Last night my friend M. sent me this image:
It’s the cardboard diorama Continue reading
History will be kind to me because I intend to write it,
said Winston Churchill… and write it he did. Authors of historical fiction usually go about “writing history” with more modest ambitions – or do they? Just look at Walter Scott or Charles Dickens… And I know Dickens was no historical novelist, properly speaking, but there is no denying that A Tale of Two Cities did much to shape the common perception of the French Revolution…
So perhaps this is it: we do not so much write history as tell it – and in telling it, we can shape the way it will be understood and perceived.
When Kipling said that if history were told in the form of stories it would never be forgotten, perhaps he did not mean that stories should take over the job of telling history. Perhaps he was stressing the responsibility that goes with the job of telling history in the form of stories…
Just think of Sara Crewe telling dull Ermengarde about the French Revolution, and the severed head of the Princesse de Lamballe being carried over the crowd, stuck on a pike… “The princess was young and beautiful…” Sara tells a gaping Ermengarde – who won’t easily forget her history after that. A shame that Mme de Lamballe was 43 when she met her gruesome death – an age that no little girl would call “young”… So Ermengarde will always remember a picturesque fiction. It may not be very important, provided she remembers the French Revolution, but what of Dickens’s rather biased portrayal of the same period?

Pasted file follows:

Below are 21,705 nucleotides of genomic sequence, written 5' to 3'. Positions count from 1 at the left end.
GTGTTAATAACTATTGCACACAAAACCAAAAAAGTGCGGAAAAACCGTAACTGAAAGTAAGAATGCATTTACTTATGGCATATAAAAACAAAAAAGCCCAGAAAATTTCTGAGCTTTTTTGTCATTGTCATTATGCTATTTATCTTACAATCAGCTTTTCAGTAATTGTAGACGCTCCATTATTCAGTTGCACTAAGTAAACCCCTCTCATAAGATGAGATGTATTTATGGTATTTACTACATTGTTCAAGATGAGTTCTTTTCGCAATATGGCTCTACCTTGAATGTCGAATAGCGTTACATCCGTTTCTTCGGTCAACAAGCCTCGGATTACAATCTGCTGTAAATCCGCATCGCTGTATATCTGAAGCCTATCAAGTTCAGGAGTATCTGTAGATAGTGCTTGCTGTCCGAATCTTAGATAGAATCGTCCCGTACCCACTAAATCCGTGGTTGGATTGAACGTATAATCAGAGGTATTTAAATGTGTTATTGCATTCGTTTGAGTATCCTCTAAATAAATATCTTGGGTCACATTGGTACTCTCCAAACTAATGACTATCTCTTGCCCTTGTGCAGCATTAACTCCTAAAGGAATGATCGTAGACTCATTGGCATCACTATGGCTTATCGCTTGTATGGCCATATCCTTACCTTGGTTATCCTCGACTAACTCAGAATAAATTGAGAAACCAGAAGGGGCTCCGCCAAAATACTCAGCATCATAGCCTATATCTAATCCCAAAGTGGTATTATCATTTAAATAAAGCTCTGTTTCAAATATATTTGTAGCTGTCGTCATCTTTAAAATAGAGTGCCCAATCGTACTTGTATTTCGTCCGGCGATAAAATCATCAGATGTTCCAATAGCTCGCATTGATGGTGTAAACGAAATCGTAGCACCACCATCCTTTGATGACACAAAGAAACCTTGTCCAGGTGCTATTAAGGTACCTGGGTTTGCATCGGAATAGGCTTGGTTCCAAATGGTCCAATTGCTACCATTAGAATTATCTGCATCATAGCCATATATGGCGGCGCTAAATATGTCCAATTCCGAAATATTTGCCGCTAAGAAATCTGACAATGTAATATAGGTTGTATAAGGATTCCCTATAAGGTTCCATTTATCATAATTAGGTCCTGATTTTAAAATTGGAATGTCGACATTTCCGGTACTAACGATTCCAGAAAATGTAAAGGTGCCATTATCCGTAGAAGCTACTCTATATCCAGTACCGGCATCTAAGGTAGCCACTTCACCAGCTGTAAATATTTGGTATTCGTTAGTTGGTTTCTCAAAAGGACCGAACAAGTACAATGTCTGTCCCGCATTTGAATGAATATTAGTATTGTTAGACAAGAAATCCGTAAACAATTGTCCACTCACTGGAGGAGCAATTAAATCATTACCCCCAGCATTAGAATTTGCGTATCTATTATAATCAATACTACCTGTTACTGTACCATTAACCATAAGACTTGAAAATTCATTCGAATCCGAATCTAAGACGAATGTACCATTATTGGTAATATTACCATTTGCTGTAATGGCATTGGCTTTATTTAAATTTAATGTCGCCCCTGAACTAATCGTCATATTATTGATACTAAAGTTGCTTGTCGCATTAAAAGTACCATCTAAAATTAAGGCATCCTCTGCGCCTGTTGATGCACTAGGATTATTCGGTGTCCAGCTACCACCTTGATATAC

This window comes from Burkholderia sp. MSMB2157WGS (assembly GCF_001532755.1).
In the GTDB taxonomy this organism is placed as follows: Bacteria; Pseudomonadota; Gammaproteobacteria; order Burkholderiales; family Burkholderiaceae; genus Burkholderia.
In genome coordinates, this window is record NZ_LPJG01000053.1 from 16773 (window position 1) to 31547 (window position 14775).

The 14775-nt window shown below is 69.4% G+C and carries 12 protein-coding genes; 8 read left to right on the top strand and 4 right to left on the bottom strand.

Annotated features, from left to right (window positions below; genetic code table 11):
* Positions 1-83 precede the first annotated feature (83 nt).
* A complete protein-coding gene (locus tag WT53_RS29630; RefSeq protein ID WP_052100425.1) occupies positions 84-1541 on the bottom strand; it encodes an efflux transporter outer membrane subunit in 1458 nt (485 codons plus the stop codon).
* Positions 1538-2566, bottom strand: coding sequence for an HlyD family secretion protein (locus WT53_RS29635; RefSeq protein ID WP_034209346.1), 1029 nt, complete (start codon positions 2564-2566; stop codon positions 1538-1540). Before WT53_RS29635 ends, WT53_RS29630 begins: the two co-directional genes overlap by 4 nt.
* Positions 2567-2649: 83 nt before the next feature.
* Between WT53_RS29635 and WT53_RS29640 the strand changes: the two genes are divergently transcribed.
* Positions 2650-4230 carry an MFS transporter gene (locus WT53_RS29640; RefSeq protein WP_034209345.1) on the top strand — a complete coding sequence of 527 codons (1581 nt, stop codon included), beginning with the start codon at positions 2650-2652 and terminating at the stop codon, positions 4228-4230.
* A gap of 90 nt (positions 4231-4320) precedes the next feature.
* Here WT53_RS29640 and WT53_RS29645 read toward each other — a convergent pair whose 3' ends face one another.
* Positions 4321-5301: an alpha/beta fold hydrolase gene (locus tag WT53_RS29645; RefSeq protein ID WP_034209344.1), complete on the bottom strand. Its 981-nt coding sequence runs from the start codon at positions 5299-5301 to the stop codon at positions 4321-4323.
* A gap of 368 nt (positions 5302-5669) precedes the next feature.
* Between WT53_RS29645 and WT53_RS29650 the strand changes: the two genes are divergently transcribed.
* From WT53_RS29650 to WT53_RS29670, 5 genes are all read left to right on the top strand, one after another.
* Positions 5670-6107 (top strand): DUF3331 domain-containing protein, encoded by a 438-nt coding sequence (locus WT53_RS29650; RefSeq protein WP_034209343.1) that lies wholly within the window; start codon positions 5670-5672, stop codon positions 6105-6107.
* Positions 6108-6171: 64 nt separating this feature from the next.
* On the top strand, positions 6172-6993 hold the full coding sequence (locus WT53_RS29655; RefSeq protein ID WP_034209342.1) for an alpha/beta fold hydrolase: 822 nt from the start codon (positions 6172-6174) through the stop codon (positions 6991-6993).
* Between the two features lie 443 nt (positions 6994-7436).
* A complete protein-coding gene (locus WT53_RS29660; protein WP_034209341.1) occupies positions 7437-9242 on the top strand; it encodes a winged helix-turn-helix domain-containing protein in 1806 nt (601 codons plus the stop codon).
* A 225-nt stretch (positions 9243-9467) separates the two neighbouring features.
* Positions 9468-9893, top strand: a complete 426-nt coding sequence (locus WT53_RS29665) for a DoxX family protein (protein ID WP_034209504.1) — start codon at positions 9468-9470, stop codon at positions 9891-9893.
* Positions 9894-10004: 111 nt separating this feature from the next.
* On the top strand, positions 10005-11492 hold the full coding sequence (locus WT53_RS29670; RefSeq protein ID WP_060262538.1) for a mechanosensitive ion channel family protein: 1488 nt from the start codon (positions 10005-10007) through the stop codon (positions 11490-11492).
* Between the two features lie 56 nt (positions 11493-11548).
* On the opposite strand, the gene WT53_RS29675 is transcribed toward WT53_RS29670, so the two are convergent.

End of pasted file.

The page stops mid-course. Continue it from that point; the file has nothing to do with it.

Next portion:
And yes – stories are not history, and vice versa. It would be most unfair to blame a novelist for “making things up” or “making things more dramatic”, but Ermengarde’s Princesse still raises interesting questions about the fiction and the perception of history.
And History Will Be Kind, The Copperfield Review’s first anthology, provides an interesting exercise in “telling history”. A rich collection of historical short stories, poems and essays, it explores a range of historical periods, characters and events – from Empress Maud to Alexander the Great, from the Third Crusade to 1914 Mexico – and Kit Marlowe, of course. My own very young Kit Marlowe who, in Gentleman in Velvet, learns a hard lesson about consequences and prices to be paid.
On the whole, it is a little history of the world told through story, as well as an exploration of many ways in which “we” tell these stories…
You can find History Will Be Kind in e-book and paperback format here:
All else apart, and seeing the time of the year, wouldn’t it make a nice Christmas present for lovers of history and stories?
How do we come to write what we write? It’s a different question from “why”. It’s not so much a matter of reasons and motives, as of the road that lead to a particular book (or play, or story…) meant as a set of thematic, narrative and stylistic choices.
Each piece of work has its own How – long or short, a more or less disparate collection of influences, memories, circumstances, findings, likes, dislikes, long-chewed ideas and sudden epiphanies… Continue reading